Skip to main content

What Is Healthy Human-Computer Interaction?

Written by: The Wiley Network
Published on: Jul 5, 2021

Human Computer Interaction
Image credit: Odua Images/Shutterstock

This article is brought to you by The Wiley Network where you can explore resources for Researchers, Educators and Professionals, including support for the Covid-19 crisis.

In a podcast episode (which you can listen to here), James Bowen, CEO of Experimental Simulations, spoke with Simon Morris and Tara Akhavan, CEO and CTO of IRYstec, about the need for healthy machine-human interaction and how to take an interdisciplinary approach to producing a measurable human health improvement when using computer displays.

Here are some highlights from that discussion.*


What are some of the issues that you’re running up against to try and convince people to change their behaviors and the way that we think about the way that humans and computers interact?

We have to consider how our eye behaves and works and combine the physiology of the eye with processing computer vision processing algorithms to address a range of issues that we’re facing today with this role that displays play in our lives.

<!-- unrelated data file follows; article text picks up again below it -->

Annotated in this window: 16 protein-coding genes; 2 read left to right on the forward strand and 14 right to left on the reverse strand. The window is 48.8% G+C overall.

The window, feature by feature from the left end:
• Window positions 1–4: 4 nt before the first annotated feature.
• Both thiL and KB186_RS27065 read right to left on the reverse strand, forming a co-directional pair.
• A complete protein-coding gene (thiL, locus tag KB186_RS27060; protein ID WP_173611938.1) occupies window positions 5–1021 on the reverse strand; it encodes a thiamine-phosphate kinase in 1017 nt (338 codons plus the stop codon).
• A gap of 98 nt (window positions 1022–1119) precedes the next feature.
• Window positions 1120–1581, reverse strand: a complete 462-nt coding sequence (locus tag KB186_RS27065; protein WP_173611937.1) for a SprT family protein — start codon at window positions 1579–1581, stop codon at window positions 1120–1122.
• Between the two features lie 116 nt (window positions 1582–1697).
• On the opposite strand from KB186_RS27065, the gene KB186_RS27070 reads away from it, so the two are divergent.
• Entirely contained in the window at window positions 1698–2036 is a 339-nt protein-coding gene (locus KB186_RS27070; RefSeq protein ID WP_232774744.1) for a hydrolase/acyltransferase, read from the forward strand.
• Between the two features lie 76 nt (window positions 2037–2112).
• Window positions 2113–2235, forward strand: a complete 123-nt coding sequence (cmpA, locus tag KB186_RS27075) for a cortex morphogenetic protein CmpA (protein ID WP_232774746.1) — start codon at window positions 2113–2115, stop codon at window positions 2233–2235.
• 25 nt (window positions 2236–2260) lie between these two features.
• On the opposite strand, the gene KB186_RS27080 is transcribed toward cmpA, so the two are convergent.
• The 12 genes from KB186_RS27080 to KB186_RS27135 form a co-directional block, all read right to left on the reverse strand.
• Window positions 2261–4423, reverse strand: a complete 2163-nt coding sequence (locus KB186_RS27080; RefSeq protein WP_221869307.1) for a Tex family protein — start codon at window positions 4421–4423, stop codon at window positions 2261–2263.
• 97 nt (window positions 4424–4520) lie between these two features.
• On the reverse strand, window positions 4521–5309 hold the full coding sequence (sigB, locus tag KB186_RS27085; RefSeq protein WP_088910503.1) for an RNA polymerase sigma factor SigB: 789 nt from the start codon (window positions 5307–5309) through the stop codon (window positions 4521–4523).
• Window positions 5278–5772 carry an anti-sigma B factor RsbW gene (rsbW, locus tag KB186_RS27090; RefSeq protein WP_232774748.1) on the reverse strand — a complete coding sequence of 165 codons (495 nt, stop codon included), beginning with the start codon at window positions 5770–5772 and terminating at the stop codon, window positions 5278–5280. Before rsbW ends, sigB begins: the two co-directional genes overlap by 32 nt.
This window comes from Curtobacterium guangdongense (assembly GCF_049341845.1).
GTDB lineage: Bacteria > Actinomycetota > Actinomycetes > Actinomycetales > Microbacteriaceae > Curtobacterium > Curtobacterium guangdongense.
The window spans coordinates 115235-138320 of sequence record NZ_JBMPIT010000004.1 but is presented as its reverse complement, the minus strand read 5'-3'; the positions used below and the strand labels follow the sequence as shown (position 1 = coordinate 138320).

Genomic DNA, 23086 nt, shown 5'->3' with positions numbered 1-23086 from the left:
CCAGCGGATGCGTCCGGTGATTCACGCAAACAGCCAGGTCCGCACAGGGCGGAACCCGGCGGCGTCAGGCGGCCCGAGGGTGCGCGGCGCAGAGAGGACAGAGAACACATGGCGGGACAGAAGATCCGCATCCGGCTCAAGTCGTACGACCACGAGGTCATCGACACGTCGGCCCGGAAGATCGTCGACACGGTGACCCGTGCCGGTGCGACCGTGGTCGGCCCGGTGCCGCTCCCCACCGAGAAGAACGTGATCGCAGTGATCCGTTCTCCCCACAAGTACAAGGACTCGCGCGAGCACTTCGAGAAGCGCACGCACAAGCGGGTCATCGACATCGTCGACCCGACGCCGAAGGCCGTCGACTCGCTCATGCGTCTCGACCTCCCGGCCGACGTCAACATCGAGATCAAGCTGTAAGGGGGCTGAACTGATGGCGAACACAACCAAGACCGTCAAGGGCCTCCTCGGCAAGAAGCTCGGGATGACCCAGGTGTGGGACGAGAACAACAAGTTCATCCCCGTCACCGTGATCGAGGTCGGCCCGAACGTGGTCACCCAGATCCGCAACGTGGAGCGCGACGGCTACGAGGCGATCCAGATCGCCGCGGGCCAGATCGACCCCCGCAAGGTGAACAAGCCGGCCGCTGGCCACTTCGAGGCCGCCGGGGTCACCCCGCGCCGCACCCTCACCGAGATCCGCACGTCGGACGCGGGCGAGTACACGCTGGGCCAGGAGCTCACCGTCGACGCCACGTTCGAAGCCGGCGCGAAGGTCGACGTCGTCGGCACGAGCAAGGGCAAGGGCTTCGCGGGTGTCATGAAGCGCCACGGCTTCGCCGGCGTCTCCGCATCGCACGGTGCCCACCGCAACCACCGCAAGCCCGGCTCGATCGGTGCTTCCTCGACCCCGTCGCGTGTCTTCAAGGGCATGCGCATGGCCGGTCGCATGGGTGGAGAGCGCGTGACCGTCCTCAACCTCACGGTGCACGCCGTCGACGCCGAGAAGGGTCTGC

We spend eight hours, if not more, in front of displays—laptop, mobile phones in particular, tablets, etc. And there are all sorts of side effects that aren’t good from a health standpoint. Eye strain, eye fatigue, headaches. But also, in general, we don’t view these devices like we used to, just in a living room. We view them where the environment changes and the display really needs to be smart enough to adapt to the environment and the ambient light in which you’re viewing them.


When looking at the visual aspect of human-machine interaction, have you managed to come up with the metrics or assessment or evaluation techniques that give us that sense that the science is giving us the ability to see actual improvements in human-computer interaction?